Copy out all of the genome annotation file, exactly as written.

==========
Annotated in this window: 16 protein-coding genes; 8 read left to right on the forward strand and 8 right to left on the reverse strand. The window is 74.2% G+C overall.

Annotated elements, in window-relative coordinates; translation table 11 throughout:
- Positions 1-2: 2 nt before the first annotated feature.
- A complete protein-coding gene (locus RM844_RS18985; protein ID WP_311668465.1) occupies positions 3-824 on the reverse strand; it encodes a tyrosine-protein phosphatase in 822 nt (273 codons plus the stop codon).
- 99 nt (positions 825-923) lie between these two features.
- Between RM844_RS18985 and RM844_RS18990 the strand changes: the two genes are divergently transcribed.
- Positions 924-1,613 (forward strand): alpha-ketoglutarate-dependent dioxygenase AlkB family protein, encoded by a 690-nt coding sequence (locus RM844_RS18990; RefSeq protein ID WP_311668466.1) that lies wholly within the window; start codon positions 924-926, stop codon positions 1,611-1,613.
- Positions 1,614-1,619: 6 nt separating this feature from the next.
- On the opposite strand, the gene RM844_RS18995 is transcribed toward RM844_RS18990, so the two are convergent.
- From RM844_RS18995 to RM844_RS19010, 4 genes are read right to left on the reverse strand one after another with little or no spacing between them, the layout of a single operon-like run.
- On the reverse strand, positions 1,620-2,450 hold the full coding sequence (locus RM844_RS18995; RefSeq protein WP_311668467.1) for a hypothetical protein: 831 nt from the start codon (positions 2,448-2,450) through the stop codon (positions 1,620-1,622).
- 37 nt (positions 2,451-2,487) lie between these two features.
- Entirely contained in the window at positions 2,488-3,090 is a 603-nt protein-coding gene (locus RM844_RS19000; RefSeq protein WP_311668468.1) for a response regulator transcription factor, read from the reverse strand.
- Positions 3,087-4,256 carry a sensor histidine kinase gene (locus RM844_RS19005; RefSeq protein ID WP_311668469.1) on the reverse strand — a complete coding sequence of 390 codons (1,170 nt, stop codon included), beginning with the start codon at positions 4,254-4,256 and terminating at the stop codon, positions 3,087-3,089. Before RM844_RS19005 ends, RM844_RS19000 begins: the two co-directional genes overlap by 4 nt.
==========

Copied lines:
Annotated in this window: 16 protein-coding genes; 8 read left to right on the forward strand and 8 right to left on the reverse strand. The window is 74.2% G+C overall.

Annotated elements, in window-relative coordinates; translation table 11 throughout:
- Positions 1-2: 2 nt before the first annotated feature.
- A complete protein-coding gene (locus RM844_RS18985; protein ID WP_311668465.1) occupies positions 3-824 on the reverse strand; it encodes a tyrosine-protein phosphatase in 822 nt (273 codons plus the stop codon).
- 99 nt (positions 825-923) lie between these two features.
- Between RM844_RS18985 and RM844_RS18990 the strand changes: the two genes are divergently transcribed.
- Positions 924-1,613 (forward strand): alpha-ketoglutarate-dependent dioxygenase AlkB family protein, encoded by a 690-nt coding sequence (locus RM844_RS18990; RefSeq protein ID WP_311668466.1) that lies wholly within the window; start codon positions 924-926, stop codon positions 1,611-1,613.
- Positions 1,614-1,619: 6 nt separating this feature from the next.
- On the opposite strand, the gene RM844_RS18995 is transcribed toward RM844_RS18990, so the two are convergent.
- From RM844_RS18995 to RM844_RS19010, 4 genes are read right to left on the reverse strand one after another with little or no spacing between them, the layout of a single operon-like run.
- On the reverse strand, positions 1,620-2,450 hold the full coding sequence (locus RM844_RS18995; RefSeq protein WP_311668467.1) for a hypothetical protein: 831 nt from the start codon (positions 2,448-2,450) through the stop codon (positions 1,620-1,622).
- 37 nt (positions 2,451-2,487) lie between these two features.
- Entirely contained in the window at positions 2,488-3,090 is a 603-nt protein-coding gene (locus RM844_RS19000; RefSeq protein WP_311668468.1) for a response regulator transcription factor, read from the reverse strand.
- Positions 3,087-4,256 carry a sensor histidine kinase gene (locus RM844_RS19005; RefSeq protein ID WP_311668469.1) on the reverse strand — a complete coding sequence of 390 codons (1,170 nt, stop codon included), beginning with the start codon at positions 4,254-4,256 and terminating at the stop codon, positions 3,087-3,089. Before RM844_RS19005 ends, RM844_RS19000 begins: the two co-directional genes overlap by 4 nt.